Now yesterday I hadn’t seen what TMZ wrote about Kelly’s tweet, and I hadn’t seen what Huffpost wrote about Kelly’s tweet…but I had seen what Brian Hamm wrote about Kelly’s tweet. And I took a position that isn’t all that unusual on my amateur account.

Challenge accepted. (I hadn’t played Mad Libs in a while, anyway.)

Now the tweet itself is not a remarkable tweet. Frankly, it wasn’t even the best tweet that I wrote on the @empoprises yesterday. (I think my “Disneyland launches its plan to enforce social distancing in the park” tweet is better.) And on my “professional” Twitter account, I tweeted a link to my “trust” post as well as a link to the Innocence Project’s efforts to improve the forensic science discipline. A Mad Lib about smoking pizza and ending up in Ottawa falls pretty low on the importance scale AND the interest scale.

Or so I thought, because the Twitterverse disagreed with me.

Within two hours, my throwaway tweet had received over 9,000 impressions. Within fifteen hours, the statistics for the tweet are as follows:

  • Over 48,000 impressions
  • Over 1,000 engagements, including over 700 likes, 78 clicks on my profile, 21 retweets, and 8 replies

And the statistics still continue to climb.

Now I did not sit down yesterday evening and plan to latch on to a popular tweet to drum up impressions and engagements. Frankly, if I HAD planned this, I would have latched on to something other than a Greg Kelly tweet, and I would have planned a response that would provide some more tangible benefit to me. (Unless the Ottawa tourism folks decide to use me, there’s no way I can monetize my viral content.)

And to be honest, I’m repulsed by the idea of latching on to every single identity or technology trend and trying to insert monetizable content into it. I could do it, but I would do it very badly. (Hey, here’s a trending tweet from a famous politician about proposed forensic science legislation! Time for another Mad Lib!)

But perhaps I should keep my eyes open in case a relevant, popular tweet shows up in my professional Twitter feed. If I can contribute something MEANINGFUL to the conversation, perhaps I could get some deserved attention.

So now I’m challenging myself. In March, my most popular tweet from my @jebredcal professional Twitter account received 211 impressions and 9 engagements. (And it wasn’t a reply to a tweet, but it did mention two Twitter users with 800+ follwers and 5400+ follwers.) Let’s see if I can beat that in April and get 212 or more impressions and 10 or more engagements on a tweet.

Challenge accepted.

If your marketing channels lack content, your potential customers may not know that you exist

[Update, January 27, 2021: a July 2020 study from Demand Gen Report explains WHY up-to-date content is important. I addressed that study in this post.]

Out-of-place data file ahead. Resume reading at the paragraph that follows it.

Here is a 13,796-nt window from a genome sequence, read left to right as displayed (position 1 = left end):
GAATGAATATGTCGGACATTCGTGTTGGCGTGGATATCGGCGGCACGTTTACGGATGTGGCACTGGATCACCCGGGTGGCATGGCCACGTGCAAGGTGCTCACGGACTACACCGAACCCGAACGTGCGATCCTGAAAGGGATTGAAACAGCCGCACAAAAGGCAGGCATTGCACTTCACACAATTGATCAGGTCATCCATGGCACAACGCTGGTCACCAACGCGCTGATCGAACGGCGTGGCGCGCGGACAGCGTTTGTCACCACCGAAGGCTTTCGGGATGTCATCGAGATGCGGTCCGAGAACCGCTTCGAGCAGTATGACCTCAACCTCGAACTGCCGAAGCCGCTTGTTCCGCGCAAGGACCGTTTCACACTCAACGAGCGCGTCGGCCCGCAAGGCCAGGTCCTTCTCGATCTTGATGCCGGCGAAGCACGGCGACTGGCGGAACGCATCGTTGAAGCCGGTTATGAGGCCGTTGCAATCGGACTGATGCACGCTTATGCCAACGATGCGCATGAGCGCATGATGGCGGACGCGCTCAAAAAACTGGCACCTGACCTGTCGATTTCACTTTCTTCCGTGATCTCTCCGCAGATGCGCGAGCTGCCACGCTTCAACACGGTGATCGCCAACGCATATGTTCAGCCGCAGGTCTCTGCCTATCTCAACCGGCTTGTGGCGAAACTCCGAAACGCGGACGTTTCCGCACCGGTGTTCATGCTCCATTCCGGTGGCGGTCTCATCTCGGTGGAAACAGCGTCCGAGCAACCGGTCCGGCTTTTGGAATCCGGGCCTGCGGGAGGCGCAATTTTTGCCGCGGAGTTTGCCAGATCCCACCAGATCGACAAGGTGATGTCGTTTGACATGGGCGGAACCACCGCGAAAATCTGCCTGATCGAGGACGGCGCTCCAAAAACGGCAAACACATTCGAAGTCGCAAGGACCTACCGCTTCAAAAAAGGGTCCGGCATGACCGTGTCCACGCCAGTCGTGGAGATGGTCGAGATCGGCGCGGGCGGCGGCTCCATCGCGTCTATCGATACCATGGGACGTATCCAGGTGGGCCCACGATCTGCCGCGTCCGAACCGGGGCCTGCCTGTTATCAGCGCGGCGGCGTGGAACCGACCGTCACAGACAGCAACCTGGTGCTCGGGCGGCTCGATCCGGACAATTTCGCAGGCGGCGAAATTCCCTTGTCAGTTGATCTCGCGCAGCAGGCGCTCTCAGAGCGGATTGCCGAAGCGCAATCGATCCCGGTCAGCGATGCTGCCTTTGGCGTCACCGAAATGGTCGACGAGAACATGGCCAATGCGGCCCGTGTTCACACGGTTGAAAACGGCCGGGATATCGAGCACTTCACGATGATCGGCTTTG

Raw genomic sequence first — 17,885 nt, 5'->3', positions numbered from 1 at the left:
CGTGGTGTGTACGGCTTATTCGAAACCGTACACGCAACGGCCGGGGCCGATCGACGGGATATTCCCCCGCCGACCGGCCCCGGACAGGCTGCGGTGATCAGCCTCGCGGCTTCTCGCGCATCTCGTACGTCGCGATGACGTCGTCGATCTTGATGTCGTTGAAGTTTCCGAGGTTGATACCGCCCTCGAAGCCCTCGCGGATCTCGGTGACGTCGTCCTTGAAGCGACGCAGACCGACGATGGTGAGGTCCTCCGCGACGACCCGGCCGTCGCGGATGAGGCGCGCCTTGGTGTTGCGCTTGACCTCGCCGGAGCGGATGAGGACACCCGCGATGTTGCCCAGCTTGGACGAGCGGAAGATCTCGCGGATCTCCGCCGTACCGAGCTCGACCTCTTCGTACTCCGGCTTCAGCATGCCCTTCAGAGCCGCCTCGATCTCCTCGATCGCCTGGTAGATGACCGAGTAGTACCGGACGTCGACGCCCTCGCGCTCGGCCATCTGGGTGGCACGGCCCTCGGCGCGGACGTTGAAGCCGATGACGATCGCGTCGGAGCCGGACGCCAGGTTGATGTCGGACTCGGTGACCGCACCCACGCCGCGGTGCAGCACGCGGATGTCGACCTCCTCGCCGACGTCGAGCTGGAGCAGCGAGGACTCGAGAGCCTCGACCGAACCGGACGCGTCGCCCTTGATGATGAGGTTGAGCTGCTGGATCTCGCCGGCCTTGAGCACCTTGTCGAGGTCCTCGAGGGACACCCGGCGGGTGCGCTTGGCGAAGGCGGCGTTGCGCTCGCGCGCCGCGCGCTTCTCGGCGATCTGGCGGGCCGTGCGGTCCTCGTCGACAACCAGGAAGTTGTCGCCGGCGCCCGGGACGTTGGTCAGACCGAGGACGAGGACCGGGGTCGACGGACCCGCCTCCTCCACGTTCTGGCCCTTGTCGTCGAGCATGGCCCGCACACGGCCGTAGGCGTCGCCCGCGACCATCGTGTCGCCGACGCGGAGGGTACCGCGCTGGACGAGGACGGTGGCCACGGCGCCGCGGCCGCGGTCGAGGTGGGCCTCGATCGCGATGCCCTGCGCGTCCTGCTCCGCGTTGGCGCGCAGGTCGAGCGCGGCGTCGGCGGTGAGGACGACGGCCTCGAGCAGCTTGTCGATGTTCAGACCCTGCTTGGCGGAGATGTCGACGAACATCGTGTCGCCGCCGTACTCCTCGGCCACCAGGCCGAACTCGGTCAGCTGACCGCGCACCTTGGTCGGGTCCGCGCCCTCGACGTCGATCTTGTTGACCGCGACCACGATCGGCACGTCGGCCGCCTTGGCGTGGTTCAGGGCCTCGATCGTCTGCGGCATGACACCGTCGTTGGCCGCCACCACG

One of Bredemarket’s most popular services is the Short Writing Service. It can help small (or large) businesses solve the content problem.

You know what the content problem is. Your business has established one or more marketing channels: a website, blog, email list, Google My Business site, Facebook, Instagram, LinkedIn, Snapchat, Tumblr, Twitter…or many others.

But the marketing channels are useless IF THEY HAVE NO CONTENT.

Or old content.

Or poorly-written content.

Maybe the information on the marketing channel is six months old, or a year old, or nine years old. (Trust me, this happens.) Or maybe there’s content on one marketing channel, but it’s never cross-posted to the other marketing channels for your business.

What are the ramifications of this? If your channels lack content, your potential customers may forget about you. And that’s NOT good for business.

I’ll use myself as a BAD example. In addition to my business blogs at Bredemarket ( and JEBredCal (, I maintain several personal blogs. One of those personal blogs is Empoprise-NTN (, and that blog is obviously the ugly stepchild of the bunch. Between 2016 and 2019 I authored exactly ZERO posts on that blog. So if someone is looking for authoritative commentary on NTN Buzztime games, they’re obviously NOT going to look to me.

The obvious solution to the content problem is to CREATE CONTENT. Some people have no problem creating content, but others may need some help. They may not have the time (, or they may need some help in selecting the right words to say.

Bredemarket can help you solve the content problem, one post at a time. The Bredemarket 400 Short Writing Service ( uses a collaborative process, in which you and Bredemarket agree on a topic, Bredemarket provides a draft of the text, and the text goes through two review cycles. At the end of the process, you have the text, you own the text (this is a “work for hire”), and you can post the text on your blog or Facebook or wherever you please. Your content problem is solved! And if the post includes a call for action, your potential customers can ACT, potentially providing you with new business.

Speaking of a call for action…

If you would like to talk to Bredemarket about ways to solve your business’ content problem, contact me!

Bredemarket 400 Short Writing Service

(new text of approximately 400 to 600 words)